How to stream NodeJS application logs to OpenObserve!

October 2, 2023 by Ashish Kolhe

🔥 Update: Check out our new blog post on Sending Pino Logs to OpenObserve: A Step-by-Step Guide for the latest and improved method of sending Pino logs to OpenObserve! We also recommend using our new npm library, @openobserve/pino-openobserve, for a more streamlined integration. Learn how to leverage its enhanced features and performance in the new blog post.

Stream Node.js application Logs to OpenObserve!

In this blog, we are going to explore the process of sending NodeJS application logs to OpenObserve. Understanding how to efficiently send logs from applications, especially Node.js ones, can significantly boost observability and troubleshooting capabilities. Today, let’s dive deep into sending logs from a Node.js application to OpenObserve using the renowned Pino logger.

Getting Started: Prerequisites

To make the most of this guide, ensure you have:

  1. Node.js & npm: Installed and running on your local machine.
  2. Node.js App with Pino: A functional Node.js application leveraging the Pino logging library.
  3. OpenObserve Access: Either to OpenObserve Cloud or a self-hosted instance.

Pino: The Fast Node.js Logger

Pino stands out in the Node.js ecosystem due to its impressive speed and rich feature set. At its core, it's designed to produce JSON-focused logs that not only make them easily parseable but also make Pino highly performant.

While the default behavior is to log to stdout, Pino can be paired with utilities like pino-pretty for a more human-friendly output. Additionally, it supports integration with multiple transport mechanisms, making it versatile for different logging platforms.

Step 1: Set Up Your Node.js App with Pino

Here’s a snapshot of a simple Node.js application that employs Pino:

const express = require("express");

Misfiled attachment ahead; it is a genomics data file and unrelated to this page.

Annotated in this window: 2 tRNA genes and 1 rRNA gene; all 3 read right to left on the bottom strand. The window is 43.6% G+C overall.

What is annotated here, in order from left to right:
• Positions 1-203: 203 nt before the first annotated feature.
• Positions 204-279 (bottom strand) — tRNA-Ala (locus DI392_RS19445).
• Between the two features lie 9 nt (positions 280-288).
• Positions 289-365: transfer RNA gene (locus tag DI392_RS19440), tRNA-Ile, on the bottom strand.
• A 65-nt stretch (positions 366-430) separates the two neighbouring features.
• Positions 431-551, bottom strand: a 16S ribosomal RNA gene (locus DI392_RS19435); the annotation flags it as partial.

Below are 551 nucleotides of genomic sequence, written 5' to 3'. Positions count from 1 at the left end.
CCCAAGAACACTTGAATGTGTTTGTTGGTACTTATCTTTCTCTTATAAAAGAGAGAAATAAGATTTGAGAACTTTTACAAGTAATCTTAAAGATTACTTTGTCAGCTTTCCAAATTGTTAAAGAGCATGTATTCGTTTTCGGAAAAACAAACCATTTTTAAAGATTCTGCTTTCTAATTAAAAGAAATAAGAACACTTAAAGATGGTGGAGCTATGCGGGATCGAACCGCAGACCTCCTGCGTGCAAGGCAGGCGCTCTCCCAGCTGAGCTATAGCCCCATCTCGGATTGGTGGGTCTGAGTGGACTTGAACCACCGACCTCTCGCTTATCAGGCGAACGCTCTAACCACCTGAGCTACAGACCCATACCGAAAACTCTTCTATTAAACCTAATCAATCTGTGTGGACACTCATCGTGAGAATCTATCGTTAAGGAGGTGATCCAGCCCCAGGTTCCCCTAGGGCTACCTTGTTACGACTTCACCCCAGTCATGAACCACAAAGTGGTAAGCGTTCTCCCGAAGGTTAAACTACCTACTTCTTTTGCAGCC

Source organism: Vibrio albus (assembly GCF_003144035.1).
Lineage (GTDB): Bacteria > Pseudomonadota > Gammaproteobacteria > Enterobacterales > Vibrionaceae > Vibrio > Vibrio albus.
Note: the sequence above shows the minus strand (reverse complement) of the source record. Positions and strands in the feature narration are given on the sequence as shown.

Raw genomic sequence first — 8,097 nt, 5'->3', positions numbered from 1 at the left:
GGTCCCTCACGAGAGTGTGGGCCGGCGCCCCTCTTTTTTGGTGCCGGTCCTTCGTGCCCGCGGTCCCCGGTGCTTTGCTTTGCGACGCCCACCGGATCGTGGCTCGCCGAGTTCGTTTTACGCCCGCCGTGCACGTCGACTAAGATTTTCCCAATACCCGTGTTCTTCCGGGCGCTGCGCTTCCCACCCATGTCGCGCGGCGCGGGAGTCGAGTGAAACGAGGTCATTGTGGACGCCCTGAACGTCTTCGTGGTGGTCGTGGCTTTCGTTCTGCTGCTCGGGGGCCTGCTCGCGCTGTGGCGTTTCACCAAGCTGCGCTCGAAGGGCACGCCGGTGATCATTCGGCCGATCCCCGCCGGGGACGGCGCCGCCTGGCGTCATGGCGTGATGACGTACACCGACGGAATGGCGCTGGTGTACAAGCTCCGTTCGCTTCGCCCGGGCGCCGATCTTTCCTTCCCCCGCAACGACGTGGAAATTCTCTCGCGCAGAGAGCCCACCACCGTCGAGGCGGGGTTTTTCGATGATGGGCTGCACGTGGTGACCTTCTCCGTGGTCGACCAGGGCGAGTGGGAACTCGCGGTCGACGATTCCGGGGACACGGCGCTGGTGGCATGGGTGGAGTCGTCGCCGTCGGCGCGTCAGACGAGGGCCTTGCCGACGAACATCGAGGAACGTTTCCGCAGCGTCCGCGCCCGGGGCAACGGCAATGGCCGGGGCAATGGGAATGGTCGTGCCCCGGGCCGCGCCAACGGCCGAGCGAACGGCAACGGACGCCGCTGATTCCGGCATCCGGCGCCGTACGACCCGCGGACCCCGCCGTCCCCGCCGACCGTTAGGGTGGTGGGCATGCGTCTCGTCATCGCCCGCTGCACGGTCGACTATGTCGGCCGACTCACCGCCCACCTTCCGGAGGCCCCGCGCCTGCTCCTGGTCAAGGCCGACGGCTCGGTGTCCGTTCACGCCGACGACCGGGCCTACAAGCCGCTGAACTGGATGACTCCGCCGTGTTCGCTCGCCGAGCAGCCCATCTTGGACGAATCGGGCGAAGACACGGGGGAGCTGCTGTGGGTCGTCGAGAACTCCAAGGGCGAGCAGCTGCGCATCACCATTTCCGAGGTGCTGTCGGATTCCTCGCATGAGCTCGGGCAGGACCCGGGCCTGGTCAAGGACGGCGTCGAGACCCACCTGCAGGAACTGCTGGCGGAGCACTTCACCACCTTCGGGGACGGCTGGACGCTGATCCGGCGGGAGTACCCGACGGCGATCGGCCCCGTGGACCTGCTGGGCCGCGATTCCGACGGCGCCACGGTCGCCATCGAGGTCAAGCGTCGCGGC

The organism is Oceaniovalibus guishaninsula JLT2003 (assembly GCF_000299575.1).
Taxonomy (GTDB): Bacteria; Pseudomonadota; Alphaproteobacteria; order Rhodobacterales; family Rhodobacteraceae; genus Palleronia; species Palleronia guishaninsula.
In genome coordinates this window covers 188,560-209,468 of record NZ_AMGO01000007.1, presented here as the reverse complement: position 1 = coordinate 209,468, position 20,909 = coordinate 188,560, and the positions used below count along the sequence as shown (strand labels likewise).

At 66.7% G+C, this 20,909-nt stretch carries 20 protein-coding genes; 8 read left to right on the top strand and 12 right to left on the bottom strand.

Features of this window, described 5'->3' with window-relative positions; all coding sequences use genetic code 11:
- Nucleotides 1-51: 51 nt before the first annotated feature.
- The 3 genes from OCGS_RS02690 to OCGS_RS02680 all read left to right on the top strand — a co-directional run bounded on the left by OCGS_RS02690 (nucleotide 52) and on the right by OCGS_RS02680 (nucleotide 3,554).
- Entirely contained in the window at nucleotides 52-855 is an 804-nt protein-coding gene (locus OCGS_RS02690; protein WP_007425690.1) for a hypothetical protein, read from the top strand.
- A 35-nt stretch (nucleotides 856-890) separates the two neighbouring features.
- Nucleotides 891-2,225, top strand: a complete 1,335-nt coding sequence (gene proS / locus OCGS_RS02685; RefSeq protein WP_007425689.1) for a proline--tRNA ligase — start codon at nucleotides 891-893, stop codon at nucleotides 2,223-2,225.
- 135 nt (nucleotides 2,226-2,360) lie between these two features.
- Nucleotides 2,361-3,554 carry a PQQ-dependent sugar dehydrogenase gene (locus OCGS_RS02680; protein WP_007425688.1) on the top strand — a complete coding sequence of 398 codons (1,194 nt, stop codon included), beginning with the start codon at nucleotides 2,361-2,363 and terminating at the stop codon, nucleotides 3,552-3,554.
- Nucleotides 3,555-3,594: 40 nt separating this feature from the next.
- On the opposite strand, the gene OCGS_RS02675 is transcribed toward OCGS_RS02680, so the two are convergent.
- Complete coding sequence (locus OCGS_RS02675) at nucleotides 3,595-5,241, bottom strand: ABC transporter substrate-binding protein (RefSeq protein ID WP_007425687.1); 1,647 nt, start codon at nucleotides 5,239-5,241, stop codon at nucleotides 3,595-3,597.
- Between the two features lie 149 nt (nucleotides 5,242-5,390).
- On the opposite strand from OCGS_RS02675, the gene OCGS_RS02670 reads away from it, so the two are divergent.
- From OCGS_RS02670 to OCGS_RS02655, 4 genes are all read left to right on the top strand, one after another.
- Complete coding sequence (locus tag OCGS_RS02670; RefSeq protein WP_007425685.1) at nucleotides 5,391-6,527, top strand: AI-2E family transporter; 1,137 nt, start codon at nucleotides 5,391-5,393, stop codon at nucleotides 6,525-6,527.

const PORT = parseInt(process.env.PORT || "8080");
const app = express();
const pino = require("pino");
const logger = pino();

app.get("/hello", (req, res) => {{ log: "entry get hello", type: "GET", url: "/hello" });
  setTimeout(() => {
    res.send("Hello World");
  }, 1000);
app.listen(PORT, () => {
  console.log(`Listening for requests on http://localhost:${PORT}`);

Once you access http://localhost:8080/hello, the console showcases:

{"level":30,"time":1696257417125,"pid":74041,"hostname":"test-demo","log":"entry get hello","type":"GET","url":"/hello"}

For a deeper dive into Pino's capabilities, consult the Pino documentation.

Step 2: Integrate with OpenObserve via pino-elasticsearch

Begin by adding pino-elasticsearch as a dependency:

npm install pino-elasticsearch --save

Now, adapt your application to utilize 'pino-elasticsearch'. This module forwards logs to the _bulk API (compatible with Elasticsearch). Conveniently, OpenObserve supports this very same API for logs ingestion.

Adjust your app as follows:

Please remove const logger = pino(); from our app & add below lines to our application.

const pinoLogs = require("pino-elasticsearch");
const streamToOpenObserve = pinoLogs({
  index: "pino_logs",
  node: "http://localhost:5080/api/default/",
  esVersion: 7,
  flushBytes: 1000,
  auth: {
    username: "",
    password: "ComplexPass#123",
const logger = pino({ level: "info" }, streamToOpenObserve);

Upon implementing these changes, your application logs are seamlessly forwarded to the designated OpenObserve _bulk endpoint. Now, simply harness the OpenObserve UI to observe and analyze your logs, significantly enhancing the observability of your Node.js application within a Kubernetes environment.

OpenObserve Log explorer page

Thank you for following this guide, and happy logging!



Ashish is obsessed with building high performance systems with simplicity in mind. He has vast experience in multiple disciplines like front end, back end, streaming, analytics and more.

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